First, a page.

We ARE gonna fake it! The Who's Pete Townshend smashed his guitars up carefully so they could be repaired and re-used, singer Roger Daltrey reveals
我们要假装一下！The Who‘s Pete Townshend小心地砸碎了他的吉他，这样它们就可以修理和重复使用，歌手Roger Daltrey透露。
The Who guitarist Pete Townshend used to smash guitars carefully so they could be pieced back together after the gig, his bandmate has confessed.
Fans of the band came to expect destruction at every concert after Townshend, 74, first demolished aRickenbacker at theRailway Tavern in Harrow and Wealdstone in September 1964.
The act gained legendary status in rock'n'roll history,but behind-the-scenes Townshend was forced to repair his instruments so they could be re-used.
Singer Roger Daltrey,76, saidTownshend would carefully avoid breaking the neck of his guitars during gigs so he could glue the body back together afterwards.
He toldthe How to Wowpodcast:'It was costly in glue because as fast as we were smashing it — we had four sets of gear — it then got glued and by the time we got to smash it again the glue had set.
他在播客How to Wow上告诉记者：“它的胶水成本很高，因为我们砸它的速度一样快-我们有四套装备-然后它就被粘上了，当我们再次砸它的时候，胶水已经凝固了。
'They weren't prop guitars, they were real guitars, but we worked out very cleverly, very rarely did the neck break, as long as the neck didn't break you could glue the body back.
'Even with holes in it, it didn't matter, as long as the distance between the bridge and the nut of the guitar [where the strings are supported] was the same you could make it work.'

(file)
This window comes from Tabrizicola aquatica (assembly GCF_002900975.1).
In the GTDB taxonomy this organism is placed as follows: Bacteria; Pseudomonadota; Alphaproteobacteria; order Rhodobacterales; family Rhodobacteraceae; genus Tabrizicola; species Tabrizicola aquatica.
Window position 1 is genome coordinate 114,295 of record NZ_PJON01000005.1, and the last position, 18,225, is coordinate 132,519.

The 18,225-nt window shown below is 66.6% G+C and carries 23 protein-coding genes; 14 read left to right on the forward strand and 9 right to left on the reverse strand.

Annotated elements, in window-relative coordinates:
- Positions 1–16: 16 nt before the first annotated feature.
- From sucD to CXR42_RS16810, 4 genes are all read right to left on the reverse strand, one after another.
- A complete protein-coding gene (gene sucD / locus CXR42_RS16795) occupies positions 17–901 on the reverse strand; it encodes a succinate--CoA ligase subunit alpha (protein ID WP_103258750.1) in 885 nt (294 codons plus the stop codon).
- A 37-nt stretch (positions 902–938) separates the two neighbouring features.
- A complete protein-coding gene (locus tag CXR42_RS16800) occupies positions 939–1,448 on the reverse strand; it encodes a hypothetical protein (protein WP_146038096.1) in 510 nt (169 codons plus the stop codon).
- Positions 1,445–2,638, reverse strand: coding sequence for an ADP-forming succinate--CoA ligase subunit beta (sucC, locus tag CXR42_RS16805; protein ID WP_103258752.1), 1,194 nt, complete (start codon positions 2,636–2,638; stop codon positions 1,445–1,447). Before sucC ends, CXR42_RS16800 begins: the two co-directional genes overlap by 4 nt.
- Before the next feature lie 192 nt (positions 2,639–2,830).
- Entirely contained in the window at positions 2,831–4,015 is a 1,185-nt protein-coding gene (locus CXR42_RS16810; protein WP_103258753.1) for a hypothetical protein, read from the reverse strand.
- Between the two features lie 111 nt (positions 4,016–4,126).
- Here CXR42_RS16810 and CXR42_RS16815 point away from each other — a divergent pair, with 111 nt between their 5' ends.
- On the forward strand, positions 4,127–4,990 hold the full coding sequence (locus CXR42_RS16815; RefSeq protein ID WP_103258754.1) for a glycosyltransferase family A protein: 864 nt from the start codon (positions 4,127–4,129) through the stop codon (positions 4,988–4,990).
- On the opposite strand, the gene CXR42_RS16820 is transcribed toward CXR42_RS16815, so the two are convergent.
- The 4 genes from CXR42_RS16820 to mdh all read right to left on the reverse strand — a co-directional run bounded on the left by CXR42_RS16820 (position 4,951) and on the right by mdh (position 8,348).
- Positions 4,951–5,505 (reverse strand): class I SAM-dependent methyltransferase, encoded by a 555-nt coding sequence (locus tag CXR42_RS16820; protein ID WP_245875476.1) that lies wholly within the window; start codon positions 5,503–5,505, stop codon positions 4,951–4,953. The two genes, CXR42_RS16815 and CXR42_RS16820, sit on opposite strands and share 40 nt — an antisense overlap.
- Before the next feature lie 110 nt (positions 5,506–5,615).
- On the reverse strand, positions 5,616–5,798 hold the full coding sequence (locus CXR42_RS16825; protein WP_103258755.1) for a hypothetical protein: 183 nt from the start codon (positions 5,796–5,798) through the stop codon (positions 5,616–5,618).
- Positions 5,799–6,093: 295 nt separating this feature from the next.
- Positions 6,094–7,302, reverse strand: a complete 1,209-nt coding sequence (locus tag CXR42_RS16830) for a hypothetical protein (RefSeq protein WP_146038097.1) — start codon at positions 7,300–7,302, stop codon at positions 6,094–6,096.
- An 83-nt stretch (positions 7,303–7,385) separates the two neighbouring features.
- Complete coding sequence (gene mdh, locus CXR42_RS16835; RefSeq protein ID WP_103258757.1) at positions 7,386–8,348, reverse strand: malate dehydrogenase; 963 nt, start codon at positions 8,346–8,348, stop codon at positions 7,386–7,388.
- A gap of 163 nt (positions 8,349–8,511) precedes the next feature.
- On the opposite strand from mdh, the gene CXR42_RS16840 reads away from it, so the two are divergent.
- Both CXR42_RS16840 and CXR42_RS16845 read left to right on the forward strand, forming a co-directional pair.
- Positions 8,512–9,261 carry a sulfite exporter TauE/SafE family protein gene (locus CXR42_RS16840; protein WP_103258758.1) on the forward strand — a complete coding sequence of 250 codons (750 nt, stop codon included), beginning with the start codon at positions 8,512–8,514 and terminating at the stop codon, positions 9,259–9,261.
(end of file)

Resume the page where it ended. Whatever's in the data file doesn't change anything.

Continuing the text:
Daltrey added that their onstage antics 'did get expensive,' confessing the band were 'millions in debt' until the late 1970s.
'It did get expensive and of course everybody thought, oh these successful rock bands are making millions, we were millions in debt in today's money,' he said. 'We just worked and didn't really make any money until about 1977.
'I remember we came off tour in 1970, we had done a huge tour, and we'd decreased our debt. We had cut our debt by three quarters but it was still 655,000. It was like being on a chain gang.'
In 2015, a Rickenbacker smashed by Townshend during The Who's 25th anniversary tour in 1989 was bought at auction for 52,000.
Speaking of his antics, Townshend previously said:'In the first years of work with The Who in 1964 and 1965 I smashed about seven Rickenbackers, but never another until 1989, and the one offered here is the only one to survive, even in pieces.'
The legendary band, which formed at Acton County Grammar School in London in 1964, count We're Not Gonna Take It andBaba O'Riley among their hits.
这支传奇乐队于1964年在伦敦阿克顿县文法学校成立，Count We‘s Not Will Take It和巴巴·奥莱利(Baba O’Riley)是他们的热门歌曲之一。
Townshend and Daltrey were initially joined by Keith Moon andJohn Entwistle in The Who, but the guitarist once said the pair were'f***ing difficult to play with'.
Moon died when he was 32 in 1978 after overdosing on clomethiazole, which he was taking to ease symptoms of alcohol withdrawal.
Entwistle's life ended when he was 57 and came just one day before The Who were set to start a US tour in 2002.
The band released their 12th album 'Who' last December after 13years of silence, which was supported by a 57-date tour across Britain and North America.